And we are probably witnessing the same thing happening to the portion of the LR that enters the river in early July. Effort jumps by an order of magnitude come July 1 because of bait and lifting of the slot limit. Fish entering in early July are ultimately subjected to the most intense fishing of the entire season. Again its a case of disproportionate exploitation that correlates to earlier run-timing. The vast majority of the big fish that used to return in the first half of the month have been all but wiped out.... hence the preponderance of jacks for 2-3 weeks in early July.

    For LR fish (again, defined as those passing the counter after June 30) there is no sanctuary water. The only reprieve the LR fish get is the season closure on Aug 1. For those that return early in July, that's of little solace.... it's already too late.
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    Quote Originally Posted by fishNphysician View Post
    Trib spawners have the benefit of entering the lower river when exploitation is at its absolute lowest. Single hook no bait slot limit and at least 1-2 weeks of horrible fishing conditons due to the annual Killey dump.... all makes for limited participation and overall poor catching.

    Once effort jumps in July, most trib spawners have passed the zone below Soldotna bridge. While a significant number are harvested above the bridge in the first half of July, many of those fish eventually hit sanctuary water where they are no longer exposed to the fleet. That is the saving grace for trib spawners.

    BUT....

    Mainstem spawners get no such reprieve. For them, there is no sanctuary water. Once they enter the river, the overwhelming majority (nearly all) NEVER leave the open fishing zone.... except in a cold dark aluminum box. The earlier that main stem spawner enters the river, the greater its window of vulnerability to the fleet, perhaps its ENTIRE streamlife. The unavoidable result is that the front-end of the mainstem spawning population is made to bear horribly disproportionate exploitation by the rec fleet.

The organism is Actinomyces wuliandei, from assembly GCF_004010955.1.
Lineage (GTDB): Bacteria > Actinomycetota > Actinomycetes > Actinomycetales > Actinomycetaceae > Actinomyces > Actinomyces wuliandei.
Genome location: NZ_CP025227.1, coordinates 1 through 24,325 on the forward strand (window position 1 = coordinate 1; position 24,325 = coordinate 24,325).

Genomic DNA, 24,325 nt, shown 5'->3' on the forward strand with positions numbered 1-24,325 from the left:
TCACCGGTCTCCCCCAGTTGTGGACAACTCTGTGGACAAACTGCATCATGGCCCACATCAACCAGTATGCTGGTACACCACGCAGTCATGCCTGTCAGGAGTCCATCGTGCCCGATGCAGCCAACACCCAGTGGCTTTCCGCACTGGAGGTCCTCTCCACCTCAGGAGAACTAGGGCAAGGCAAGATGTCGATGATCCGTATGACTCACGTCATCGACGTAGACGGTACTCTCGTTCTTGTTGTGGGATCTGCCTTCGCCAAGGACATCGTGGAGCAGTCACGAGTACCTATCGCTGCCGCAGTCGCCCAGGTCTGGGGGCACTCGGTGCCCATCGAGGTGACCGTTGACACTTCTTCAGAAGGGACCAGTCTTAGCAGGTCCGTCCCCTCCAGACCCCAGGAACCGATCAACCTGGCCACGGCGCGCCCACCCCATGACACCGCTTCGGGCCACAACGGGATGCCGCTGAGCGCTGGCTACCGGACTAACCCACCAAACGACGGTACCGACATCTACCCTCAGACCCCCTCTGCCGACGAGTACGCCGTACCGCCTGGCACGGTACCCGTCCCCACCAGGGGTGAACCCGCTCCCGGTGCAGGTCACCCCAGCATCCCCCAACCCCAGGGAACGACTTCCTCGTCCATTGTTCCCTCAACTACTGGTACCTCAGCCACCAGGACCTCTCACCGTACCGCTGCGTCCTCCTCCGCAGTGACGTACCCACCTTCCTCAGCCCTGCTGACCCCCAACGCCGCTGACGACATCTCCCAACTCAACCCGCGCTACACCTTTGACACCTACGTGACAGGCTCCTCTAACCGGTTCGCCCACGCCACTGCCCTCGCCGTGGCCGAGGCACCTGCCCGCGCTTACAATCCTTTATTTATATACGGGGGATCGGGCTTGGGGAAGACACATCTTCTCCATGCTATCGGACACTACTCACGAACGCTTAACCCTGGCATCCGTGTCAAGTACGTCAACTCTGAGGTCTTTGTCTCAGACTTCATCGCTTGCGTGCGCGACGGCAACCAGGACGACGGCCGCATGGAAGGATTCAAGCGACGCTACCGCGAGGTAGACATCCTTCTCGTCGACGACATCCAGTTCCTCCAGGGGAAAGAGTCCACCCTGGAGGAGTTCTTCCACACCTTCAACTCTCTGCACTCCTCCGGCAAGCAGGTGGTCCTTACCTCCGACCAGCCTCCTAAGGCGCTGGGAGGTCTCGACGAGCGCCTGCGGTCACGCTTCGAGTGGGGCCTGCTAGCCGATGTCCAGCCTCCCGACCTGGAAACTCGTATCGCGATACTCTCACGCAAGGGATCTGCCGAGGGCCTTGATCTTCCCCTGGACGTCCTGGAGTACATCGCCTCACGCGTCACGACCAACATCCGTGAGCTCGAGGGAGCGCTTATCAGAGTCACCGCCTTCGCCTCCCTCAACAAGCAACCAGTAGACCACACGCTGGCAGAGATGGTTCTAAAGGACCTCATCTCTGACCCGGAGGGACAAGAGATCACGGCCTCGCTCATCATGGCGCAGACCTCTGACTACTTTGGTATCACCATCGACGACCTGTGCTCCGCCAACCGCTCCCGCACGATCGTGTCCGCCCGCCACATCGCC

At one time, the mainstem spawners made up a very substantial portion of the ER... back in the Bendock days (1989-1991) it was 25%. It makes total sense that the biggest void in the dwindling ER (defined as passing the counter before July 1) is the mainstem spawning component. That front end has been systematically wiped out thru decades of disproportionate exploitation.

    And we are probably witnessing the same thing happening to the portion of the LR that enters the river in early July. Effort jumps by an order of magnitude come July 1 because of bait and lifting of the slot limit. Fish entering in early July are ultimately subjected to the most intense fishing of the entire season. Again its a case of disproportionate exploitation that correlates to earlier run-timing. The vast majority of the big fish that used to return in the first half of the month have been all but wiped out.... hence the preponderance of jacks for 2-3 weeks in early July.

    For LR fish (again, defined as those passing the counter after June 30) there is no sanctuary water. The only reprieve the LR fish get is the season closure on Aug 1. For those that return early in July, that's of little solace.... it's already too late.